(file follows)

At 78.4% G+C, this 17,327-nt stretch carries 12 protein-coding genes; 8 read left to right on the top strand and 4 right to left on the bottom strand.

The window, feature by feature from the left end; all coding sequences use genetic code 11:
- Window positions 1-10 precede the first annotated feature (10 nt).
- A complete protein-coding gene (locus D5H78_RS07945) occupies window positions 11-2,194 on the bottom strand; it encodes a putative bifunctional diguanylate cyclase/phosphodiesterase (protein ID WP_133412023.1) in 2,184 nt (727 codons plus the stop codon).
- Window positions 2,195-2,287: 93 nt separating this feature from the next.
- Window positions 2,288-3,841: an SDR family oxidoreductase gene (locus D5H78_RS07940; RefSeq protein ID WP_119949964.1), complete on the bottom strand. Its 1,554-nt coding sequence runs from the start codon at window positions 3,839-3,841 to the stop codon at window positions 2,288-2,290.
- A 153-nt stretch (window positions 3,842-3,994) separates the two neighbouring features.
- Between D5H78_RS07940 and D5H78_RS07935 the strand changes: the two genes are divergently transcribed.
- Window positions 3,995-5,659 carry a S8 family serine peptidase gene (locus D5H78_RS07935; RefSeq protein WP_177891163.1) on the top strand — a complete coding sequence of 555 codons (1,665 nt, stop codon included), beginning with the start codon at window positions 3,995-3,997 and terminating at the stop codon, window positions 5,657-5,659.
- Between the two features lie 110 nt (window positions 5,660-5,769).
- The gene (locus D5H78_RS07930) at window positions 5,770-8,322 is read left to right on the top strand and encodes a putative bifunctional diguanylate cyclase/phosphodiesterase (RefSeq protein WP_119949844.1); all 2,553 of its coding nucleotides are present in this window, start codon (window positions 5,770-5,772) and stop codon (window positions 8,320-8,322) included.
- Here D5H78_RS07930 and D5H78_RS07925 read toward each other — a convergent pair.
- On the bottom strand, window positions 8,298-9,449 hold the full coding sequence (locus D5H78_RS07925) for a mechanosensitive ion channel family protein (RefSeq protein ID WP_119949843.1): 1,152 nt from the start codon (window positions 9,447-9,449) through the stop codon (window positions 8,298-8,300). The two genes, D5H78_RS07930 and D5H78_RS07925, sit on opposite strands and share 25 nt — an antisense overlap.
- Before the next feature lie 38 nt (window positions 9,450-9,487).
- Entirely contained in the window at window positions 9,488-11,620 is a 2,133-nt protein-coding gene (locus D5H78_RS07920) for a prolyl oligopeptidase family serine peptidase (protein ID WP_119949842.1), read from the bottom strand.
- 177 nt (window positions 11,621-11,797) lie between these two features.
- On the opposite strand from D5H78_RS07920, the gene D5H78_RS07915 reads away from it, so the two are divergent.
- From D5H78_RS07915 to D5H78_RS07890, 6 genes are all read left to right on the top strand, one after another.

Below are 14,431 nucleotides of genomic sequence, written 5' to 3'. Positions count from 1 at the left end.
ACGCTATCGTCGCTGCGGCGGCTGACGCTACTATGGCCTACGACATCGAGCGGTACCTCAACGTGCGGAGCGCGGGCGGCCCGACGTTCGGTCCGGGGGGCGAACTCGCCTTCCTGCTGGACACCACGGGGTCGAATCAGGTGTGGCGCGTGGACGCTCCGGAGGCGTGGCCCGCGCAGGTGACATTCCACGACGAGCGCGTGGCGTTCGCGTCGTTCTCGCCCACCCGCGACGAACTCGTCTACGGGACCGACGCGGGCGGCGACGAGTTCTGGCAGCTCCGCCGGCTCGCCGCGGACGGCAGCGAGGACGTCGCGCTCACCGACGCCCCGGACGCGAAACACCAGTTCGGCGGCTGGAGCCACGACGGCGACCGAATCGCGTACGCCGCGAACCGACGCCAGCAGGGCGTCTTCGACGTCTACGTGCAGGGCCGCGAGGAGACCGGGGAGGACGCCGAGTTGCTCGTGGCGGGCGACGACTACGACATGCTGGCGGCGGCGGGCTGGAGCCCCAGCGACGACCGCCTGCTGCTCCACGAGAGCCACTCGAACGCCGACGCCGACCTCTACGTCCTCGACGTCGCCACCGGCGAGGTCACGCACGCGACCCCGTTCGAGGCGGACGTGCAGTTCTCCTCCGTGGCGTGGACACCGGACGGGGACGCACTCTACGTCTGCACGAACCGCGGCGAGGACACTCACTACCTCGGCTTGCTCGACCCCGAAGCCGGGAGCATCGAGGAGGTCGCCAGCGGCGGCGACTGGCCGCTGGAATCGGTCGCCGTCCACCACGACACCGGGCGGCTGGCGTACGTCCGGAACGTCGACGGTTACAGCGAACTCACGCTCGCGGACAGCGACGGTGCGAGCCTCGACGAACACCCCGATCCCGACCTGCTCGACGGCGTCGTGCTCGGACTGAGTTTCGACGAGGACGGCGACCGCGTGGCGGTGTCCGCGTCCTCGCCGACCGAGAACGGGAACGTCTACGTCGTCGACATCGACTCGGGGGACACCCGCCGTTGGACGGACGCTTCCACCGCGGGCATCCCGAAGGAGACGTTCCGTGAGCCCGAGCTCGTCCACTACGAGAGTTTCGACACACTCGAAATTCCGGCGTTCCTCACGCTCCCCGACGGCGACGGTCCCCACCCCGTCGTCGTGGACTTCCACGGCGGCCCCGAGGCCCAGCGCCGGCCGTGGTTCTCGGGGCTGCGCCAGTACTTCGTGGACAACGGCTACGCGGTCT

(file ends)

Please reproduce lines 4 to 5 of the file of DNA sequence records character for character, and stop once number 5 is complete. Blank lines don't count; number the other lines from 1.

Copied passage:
- A complete protein-coding gene (locus D5H78_RS07945) occupies window positions 11-2,194 on the bottom strand; it encodes a putative bifunctional diguanylate cyclase/phosphodiesterase (protein ID WP_133412023.1) in 2,184 nt (727 codons plus the stop codon).
- Window positions 2,195-2,287: 93 nt separating this feature from the next.